The main issue is that the ones that are floating can be further out to sea while the ones that we are now going to authorise are all inshore and generally will be in less than 30 m but possibly up to 60 m. If one is looking at the map, there is a very high-density on the Irish Sea coast, which is much closer than anywhere else in Europe. The difference, first of all, for the public, for the voter, would be the visual impact. Environmentally one has these sandbanks in the Irish Sea that are very important for bird feeding and fish spawning. For example, rays and skates go on to those sandbanks. Environmentally, as a general gist but not totally, one would have a higher concentration of biodiversity inshore. There are large areas, and one can look at that from the fishing maps, where there is not much happening in the wider marine environment. We have nine to ten times more sea than land, therefore, and putting everything into the nearshore is an advantage for industry because it is cheaper now and there is more known about it but that is the main difference. We are piling everything very close to shore at high densities now.

I call Deputy Ó Broin to speak now.

Yes certainly. I have perhaps four final questions. On two of the issues raised by Ms Dubsky, some of us have written to the Minister asking that Professor Crowe's report be published and he has given a commitment to do so although he has not given us a timeframe for that yet. We also asked the Department about the issue of enforcement.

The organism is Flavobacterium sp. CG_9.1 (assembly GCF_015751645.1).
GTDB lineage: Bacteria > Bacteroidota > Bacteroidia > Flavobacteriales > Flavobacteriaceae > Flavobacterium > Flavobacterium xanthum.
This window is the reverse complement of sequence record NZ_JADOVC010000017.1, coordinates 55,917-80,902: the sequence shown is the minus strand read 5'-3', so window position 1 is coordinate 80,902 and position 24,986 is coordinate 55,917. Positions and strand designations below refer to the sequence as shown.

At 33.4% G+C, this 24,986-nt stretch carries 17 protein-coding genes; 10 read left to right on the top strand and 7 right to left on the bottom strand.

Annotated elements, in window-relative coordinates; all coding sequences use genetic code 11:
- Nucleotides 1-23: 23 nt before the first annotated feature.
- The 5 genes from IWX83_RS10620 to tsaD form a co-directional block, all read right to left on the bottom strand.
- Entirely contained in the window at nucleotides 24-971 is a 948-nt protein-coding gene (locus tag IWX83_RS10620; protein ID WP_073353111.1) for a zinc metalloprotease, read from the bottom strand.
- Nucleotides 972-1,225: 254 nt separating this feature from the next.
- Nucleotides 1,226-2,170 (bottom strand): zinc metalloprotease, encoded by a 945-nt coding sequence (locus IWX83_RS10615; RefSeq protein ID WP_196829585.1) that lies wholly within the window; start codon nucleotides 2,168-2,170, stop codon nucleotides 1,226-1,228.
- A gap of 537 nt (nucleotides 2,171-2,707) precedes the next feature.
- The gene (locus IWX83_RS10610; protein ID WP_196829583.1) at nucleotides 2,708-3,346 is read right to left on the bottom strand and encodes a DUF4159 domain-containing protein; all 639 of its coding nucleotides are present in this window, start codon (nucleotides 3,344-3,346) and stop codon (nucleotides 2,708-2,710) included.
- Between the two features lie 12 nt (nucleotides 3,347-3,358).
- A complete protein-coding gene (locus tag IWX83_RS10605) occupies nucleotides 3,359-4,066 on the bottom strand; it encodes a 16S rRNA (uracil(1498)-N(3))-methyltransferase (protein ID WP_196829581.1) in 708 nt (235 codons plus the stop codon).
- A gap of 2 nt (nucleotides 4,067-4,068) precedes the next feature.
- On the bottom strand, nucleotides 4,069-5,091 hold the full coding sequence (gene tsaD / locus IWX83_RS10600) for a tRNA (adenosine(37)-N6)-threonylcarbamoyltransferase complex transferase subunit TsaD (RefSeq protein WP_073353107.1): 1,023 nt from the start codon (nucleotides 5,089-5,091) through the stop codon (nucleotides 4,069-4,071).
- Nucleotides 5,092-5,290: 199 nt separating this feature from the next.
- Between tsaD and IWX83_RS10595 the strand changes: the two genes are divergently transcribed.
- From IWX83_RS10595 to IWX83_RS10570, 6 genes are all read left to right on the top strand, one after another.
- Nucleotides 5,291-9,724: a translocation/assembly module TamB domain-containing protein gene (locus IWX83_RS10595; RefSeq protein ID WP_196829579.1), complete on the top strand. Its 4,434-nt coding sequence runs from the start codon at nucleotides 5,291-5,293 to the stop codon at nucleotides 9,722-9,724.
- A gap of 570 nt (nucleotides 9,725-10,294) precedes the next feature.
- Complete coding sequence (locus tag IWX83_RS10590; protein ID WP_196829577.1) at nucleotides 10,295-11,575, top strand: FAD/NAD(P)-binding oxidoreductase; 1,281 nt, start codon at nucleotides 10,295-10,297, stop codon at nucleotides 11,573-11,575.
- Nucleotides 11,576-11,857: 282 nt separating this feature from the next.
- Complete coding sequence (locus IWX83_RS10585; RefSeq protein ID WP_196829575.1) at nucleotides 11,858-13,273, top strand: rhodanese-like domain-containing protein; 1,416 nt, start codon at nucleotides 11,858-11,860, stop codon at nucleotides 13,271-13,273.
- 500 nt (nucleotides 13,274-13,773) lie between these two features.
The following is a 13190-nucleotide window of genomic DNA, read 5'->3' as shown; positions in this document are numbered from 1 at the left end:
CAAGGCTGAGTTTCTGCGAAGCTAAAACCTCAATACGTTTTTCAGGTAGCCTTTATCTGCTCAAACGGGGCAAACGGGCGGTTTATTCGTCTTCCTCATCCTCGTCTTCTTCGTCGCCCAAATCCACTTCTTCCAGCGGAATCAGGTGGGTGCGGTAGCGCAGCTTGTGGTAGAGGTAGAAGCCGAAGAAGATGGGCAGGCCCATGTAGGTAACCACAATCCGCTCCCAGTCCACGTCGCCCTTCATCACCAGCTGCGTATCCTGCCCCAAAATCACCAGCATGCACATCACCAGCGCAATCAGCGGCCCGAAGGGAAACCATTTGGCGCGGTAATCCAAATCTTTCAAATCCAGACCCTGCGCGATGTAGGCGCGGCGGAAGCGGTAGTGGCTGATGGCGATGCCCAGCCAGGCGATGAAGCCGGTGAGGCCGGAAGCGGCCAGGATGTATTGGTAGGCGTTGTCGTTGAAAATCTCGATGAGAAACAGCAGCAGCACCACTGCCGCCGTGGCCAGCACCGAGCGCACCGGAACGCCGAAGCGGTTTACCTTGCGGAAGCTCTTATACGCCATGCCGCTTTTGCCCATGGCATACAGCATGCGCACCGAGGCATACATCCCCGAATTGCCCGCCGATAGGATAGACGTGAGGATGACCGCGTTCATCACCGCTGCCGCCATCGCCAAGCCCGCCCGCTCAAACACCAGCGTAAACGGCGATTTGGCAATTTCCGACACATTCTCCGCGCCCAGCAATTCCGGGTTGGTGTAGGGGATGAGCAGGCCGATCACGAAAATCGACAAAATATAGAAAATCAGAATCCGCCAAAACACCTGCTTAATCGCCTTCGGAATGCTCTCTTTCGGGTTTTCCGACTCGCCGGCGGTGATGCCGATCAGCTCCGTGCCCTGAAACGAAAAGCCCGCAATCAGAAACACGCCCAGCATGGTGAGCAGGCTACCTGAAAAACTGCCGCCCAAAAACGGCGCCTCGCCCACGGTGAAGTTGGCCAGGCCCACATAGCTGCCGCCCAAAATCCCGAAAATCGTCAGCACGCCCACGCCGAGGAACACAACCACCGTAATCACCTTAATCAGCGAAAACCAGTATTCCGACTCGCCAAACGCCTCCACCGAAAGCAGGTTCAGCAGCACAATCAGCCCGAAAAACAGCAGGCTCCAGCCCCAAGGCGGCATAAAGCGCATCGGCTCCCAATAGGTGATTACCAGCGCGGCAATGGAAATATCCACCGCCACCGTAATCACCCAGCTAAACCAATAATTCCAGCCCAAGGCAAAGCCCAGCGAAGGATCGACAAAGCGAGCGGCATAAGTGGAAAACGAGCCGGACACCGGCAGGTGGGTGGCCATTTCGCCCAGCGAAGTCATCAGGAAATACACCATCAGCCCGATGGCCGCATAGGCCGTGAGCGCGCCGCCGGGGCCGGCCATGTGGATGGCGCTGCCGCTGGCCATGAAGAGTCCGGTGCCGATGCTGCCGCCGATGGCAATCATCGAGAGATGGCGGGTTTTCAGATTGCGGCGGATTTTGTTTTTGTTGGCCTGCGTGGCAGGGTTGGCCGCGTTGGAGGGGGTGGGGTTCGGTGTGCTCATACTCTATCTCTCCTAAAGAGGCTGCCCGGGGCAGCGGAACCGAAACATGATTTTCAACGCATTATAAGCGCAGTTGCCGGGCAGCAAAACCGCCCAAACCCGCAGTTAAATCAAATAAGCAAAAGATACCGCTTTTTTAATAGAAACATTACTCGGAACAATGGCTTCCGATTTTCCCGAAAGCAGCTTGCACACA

One of the matters that will be detailed in the Bill when it is published next year is the enforcement mechanisms, but they did not give us much detail on that.

I have four further questions. The first is for Dr. Crowe and Ms Uí Bhroin. Can they talk to us a little more about their perspective regarding the pressures on biodiversity within the marine area? If they do not have enough time to go into the detail, they might be in a position to give us a written note on that, without giving them too much homework. That would be very helpful.

The second point is that aquaculture and fisheries is not included in this proposed legislation. Some of us got the impression from the Department officials that they would certainly like aquaculture to be included in it. There is a provision in the heads for aquaculture to be inserted at a later stage but it is a matter for the Minister for Agriculture, Food and the Marine. They told us the fisheries was a matter for EU level. Does anybody have a view on the non-inclusion of aquaculture and fisheries at this point? From a marine protection point of view, I presume having aquaculture and fisheries in this Bill makes more sense.

Third, much of our discussion has been about how we can roll out the designation of the marine protected areas and then have all the data that is available. What kind of resourcing will that require even in terms of the scientific evidence base, the public consultation and the development of the plans in those areas?